via Key town ‘falls’ to Gaddafi forces – Africa – Al Jazeera English.

The fighting in Libya is going incredibly poorly for the Opposition if this is true.

Ajdabiya is, as it says, the last town before Benghazi, effective centre of the opposition forces. With Ajdabiya and Brega, cities with no more than 100,000 inhabitants, falling to Gaddafi’s forces, the way is open for him to take the coast road directly into the rebellion’s heart.

It’s also where the rebels are strongest – Benghazi is a city of around one million inhabitants, most virulently anti-Gaddafi, and many armed. Gaddafi’s forces probably number no more than 100,000, and a frontal assault on the city would be a disaster, for both sides. Far more likely will be a drastic escalation in the conflict, involving bombing Benghazi into submission.

Unless a no-fly zone is implemented within the next few days, probably by the end of the week, we could see the rebellion’s best hope of toppling Gaddafi end before it even had a chance.

BBC News – Viewpoint: Libya intervention ‘brings huge risks’.

Steve Clemons, in this article for the BBC, argues well against the institution of a no-fly zone over Libya, claiming that we should not distract from the rebels themselves, and impose a “Western” no-fly zone that would only serve to bolster Gaddafi’s rhetoric against the West’s neocolonialism.

This is entirely true. However, I don’t agree that we can’t have a no-fly zone.

I think that this article unfortunately suffers from the problem of blogging and journalism. With major events, such as the rebellion in Libya, events move so quickly, that articles and posts may be out of date and redundant within hours of publishing. In this case, it was out of date even when it was published.

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Amr Moussa, the secretary-general of the Arab League, has called for a no-fly zone over Libya, and has said the bloc wants a role in imposing it.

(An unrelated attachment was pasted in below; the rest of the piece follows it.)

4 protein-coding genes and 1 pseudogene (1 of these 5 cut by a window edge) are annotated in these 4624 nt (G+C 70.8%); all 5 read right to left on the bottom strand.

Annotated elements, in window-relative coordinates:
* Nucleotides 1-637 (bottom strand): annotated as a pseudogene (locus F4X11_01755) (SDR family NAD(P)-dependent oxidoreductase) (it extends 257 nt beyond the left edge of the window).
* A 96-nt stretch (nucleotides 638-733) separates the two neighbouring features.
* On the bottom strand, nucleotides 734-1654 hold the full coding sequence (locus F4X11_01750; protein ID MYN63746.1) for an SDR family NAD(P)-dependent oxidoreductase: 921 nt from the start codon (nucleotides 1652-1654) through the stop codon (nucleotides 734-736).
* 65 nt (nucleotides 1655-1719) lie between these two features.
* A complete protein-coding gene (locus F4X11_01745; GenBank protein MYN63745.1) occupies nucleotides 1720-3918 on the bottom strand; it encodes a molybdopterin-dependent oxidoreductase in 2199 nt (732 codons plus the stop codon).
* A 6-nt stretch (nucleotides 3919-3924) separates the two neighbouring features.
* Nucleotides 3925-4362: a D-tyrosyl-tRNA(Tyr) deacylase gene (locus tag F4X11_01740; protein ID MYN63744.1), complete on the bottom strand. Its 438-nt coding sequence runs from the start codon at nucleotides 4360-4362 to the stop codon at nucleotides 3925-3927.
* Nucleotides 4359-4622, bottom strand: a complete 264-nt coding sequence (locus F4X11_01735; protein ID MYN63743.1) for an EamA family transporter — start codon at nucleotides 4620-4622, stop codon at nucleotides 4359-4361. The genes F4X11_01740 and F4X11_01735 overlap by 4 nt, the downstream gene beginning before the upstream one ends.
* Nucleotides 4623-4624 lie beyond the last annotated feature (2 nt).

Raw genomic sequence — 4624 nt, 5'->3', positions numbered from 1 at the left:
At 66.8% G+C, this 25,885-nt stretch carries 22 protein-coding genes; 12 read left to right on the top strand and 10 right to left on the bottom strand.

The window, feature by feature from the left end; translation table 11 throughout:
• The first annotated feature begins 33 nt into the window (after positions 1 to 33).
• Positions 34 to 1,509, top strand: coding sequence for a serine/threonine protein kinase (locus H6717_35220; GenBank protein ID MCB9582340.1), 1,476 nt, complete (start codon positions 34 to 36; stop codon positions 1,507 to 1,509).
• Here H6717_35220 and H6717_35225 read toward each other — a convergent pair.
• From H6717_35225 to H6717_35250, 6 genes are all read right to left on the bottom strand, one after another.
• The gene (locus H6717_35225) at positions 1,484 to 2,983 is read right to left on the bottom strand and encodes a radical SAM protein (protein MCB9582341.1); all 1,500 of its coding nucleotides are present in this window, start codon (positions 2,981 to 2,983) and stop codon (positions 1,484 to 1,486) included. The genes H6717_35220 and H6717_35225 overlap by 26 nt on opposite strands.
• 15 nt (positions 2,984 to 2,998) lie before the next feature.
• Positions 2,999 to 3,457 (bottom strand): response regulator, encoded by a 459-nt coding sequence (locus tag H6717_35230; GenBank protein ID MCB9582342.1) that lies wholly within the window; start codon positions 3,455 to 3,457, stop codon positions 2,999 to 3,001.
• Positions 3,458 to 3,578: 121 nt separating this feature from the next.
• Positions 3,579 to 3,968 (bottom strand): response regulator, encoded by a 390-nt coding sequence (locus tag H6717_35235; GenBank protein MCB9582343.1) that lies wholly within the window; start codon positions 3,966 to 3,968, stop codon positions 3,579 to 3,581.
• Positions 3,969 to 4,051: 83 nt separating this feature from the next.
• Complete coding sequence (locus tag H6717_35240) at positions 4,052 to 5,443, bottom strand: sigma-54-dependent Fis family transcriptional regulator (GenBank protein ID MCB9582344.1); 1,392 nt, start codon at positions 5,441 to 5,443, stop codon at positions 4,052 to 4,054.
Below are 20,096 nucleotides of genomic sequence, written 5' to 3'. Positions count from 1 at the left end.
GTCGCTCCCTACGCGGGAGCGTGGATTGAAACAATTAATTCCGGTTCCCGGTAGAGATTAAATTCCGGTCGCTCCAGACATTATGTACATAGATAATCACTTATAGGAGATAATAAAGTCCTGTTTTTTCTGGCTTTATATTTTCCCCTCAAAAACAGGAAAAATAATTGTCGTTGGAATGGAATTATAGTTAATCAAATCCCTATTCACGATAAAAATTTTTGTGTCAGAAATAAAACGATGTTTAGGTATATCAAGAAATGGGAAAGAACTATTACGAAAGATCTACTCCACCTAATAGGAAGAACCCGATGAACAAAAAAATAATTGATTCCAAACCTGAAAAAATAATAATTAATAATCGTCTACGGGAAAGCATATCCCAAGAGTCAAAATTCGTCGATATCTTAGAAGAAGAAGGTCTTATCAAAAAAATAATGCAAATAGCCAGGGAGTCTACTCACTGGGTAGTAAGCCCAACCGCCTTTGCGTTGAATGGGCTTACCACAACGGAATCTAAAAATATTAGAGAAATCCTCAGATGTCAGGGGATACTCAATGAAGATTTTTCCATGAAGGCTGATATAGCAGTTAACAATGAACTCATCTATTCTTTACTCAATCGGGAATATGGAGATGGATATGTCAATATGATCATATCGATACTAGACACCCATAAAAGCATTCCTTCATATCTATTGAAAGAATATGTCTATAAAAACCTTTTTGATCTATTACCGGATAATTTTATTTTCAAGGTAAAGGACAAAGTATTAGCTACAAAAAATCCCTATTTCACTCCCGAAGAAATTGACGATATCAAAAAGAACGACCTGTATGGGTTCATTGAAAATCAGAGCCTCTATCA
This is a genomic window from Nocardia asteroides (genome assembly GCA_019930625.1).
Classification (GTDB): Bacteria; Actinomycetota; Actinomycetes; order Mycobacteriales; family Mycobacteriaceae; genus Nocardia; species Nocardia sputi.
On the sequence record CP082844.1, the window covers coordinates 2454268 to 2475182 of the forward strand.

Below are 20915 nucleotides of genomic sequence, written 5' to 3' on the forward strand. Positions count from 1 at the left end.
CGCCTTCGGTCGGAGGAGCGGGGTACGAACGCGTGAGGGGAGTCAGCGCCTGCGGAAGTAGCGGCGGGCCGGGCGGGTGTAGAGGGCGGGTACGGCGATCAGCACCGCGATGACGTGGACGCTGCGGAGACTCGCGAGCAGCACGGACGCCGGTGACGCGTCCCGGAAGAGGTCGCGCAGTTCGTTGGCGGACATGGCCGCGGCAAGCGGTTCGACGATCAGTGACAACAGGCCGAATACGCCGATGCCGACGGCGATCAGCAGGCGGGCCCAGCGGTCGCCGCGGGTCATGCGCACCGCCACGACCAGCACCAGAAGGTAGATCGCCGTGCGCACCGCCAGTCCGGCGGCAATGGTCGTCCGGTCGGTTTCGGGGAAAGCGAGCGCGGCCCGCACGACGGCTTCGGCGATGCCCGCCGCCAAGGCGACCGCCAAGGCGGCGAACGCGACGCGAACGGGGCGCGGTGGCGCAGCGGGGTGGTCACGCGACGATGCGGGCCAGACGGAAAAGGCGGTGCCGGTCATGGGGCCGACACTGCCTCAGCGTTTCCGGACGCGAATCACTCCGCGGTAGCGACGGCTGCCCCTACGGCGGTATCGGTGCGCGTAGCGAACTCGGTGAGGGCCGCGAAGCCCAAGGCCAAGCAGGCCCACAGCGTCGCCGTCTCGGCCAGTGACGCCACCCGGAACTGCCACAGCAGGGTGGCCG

The comments comes as the organisation meets in the Egyptian capital Cairo on Friday for talks on the ongoing crisis.

“I do not know how nor who will impose this zone, that remains to be seen. The Arab League can also play a role, that is what I will recommend,” Mussa said in an interview with a German magazine.

“I am talking about a humanitarian action. It consists, with a no-fly zone, of supporting the Libyan people in their fight for freedom against a regime that is more and more disdainful.”

Support from the West for a no-fly zone appears to hinge on the outcome of the meeting as consensus is sought for such an action.

“The European Union and the [UN] Security Council are not going to do anything unless they get support from the Arab League,” Qatar University’s Youcef Bouandel told Al Jazeera.

via Libya tops Arab League agenda – Africa – Al Jazeera English.

 

Please, please Arab League…agree to a no-fly zone.

The Gulf Cooperation Council, with Saudi Arabia a key member, has already agreed that Gaddafi’s government is illegitimate and support’s a no-fly zone. If Saudi Arabia can convince Egypt to join in, then two of the best equipped air forces in the Arab/North African world could ground Gaddafi’s fearsome air-force.

The Arab community must be the one to front and support any foreign intervention in Libya, or else the neocolonial arguments will just fracture the country more and send waving nationalists over to Gaddafi’s side.